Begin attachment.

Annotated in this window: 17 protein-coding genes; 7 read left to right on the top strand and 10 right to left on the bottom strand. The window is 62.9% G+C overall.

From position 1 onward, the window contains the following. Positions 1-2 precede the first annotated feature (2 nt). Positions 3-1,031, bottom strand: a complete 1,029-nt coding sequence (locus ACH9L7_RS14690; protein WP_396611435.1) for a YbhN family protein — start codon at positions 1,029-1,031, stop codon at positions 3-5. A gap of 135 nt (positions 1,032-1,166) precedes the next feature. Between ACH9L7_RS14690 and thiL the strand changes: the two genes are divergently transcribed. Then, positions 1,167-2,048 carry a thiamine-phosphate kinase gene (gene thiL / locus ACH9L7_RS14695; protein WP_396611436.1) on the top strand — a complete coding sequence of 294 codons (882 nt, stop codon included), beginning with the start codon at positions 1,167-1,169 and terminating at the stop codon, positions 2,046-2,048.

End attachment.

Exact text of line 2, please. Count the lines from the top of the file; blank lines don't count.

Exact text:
From position 1 onward, the window contains the following. Positions 1-2 precede the first annotated feature (2 nt). Positions 3-1,031, bottom strand: a complete 1,029-nt coding sequence (locus ACH9L7_RS14690; protein WP_396611435.1) for a YbhN family protein — start codon at positions 1,029-1,031, stop codon at positions 3-5. A gap of 135 nt (positions 1,032-1,166) precedes the next feature. Between ACH9L7_RS14690 and thiL the strand changes: the two genes are divergently transcribed. Then, positions 1,167-2,048 carry a thiamine-phosphate kinase gene (gene thiL / locus ACH9L7_RS14695; protein WP_396611436.1) on the top strand — a complete coding sequence of 294 codons (882 nt, stop codon included), beginning with the start codon at positions 1,167-1,169 and terminating at the stop codon, positions 2,046-2,048.